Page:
User Contributions Update Oct2018


User Contributions Update (October 2018)


For those of you not in Japan, we've had a couple three day weekends recently. It gave me just enough time to finish all my own major updates and now here are all the user contributed profiles so far in 2018.

All the castle profiles are from actually from ART. All the photos except one for Sonobe Castle are from RonS.

If you've visited castles not on the site and have photos, anyone is welcome to contribute profiles. Follow the Contribute link in the footer for more details.


Hanamaki Castle / 花巻城


Hanamaki Castle is a great site up in rural Iwate. There are baileys, mizubori (water moats), ishigaki (piled stone walls), earthworks, original and reconstructed gates. The original gate along with substantial ishigaki can be found at the site of Toyagasaki Shrine. A bell tower originally from Morioka Castle can be found in town. The west gate of the honmaru (main bailey) has been reconstructed. In the sub-bailey before the honmaru used to stand a nagaya (row house), probably to house guards. The tenshudai (platform for main keep) is to the south of the reconstructed gate, although whether a tower was built in the Sengoku Period is unknown, although a turret was erected in the Edo Period. Dorui (earthen embankments) surround the honmaru. The bailey south of the honmaru now contains a butokuden (martial arts hall), and we saw kids practicing archery here.
Iino Taira Castle / 飯野平城・大館城


There is little to see here other than the flattened hilltop which forms the castle ruin's L-shaped bailey. Apparently there are traces of moats but I didn't find them. I came because it's close to where I live and I happened to be in the area with some time to spare; I'd previously gone by it several times. I'm glad I did finally come though because it's a pleasant park at least with memorial stones and as I walked around the hill which contains the central bailey I was able to get an impression of the dimensions of the castle. The hilltop is the central bailey and there are at least two more baileys around the hillside. The original castle would've also occupied surrounding flatland. The site also contains a shrine, Yudonosan-jinja.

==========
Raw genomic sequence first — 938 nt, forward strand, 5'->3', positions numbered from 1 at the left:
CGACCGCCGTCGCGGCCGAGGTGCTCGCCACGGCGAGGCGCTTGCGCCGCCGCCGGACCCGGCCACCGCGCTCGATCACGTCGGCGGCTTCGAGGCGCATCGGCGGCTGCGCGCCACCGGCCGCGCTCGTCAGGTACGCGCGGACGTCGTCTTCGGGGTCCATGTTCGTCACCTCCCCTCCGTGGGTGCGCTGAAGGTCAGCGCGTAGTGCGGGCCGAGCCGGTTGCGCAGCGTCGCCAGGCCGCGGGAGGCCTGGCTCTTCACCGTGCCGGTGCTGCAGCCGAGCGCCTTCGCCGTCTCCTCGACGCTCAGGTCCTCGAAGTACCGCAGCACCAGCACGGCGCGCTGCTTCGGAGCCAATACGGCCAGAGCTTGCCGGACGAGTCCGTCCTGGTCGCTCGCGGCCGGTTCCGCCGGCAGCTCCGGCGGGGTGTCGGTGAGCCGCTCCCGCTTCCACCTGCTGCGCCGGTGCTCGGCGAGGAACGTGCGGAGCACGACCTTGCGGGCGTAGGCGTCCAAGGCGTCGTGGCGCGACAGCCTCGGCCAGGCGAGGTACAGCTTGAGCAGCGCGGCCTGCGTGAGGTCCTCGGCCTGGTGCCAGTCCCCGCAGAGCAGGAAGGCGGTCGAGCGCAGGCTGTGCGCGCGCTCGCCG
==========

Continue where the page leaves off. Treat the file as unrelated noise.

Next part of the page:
Iinuma Castle / 飯沼城


Iinumajō is made up of a central enclosure with wings in the north and south. The north bailey is now the field of an elementary school and the southern bailey is a cemetery. To the east of the castle is the temple Fukushōji. Dorui (earthen embankments) surround the cleared central enclosure and run along in front of the side of the bailey where the entrance is, forming a barrier with the temple (now quite worn down). There is also an earthen mound in the middle of the central enclosure which may have some religious significance. This castle site is small but the adjacent temple is nice too.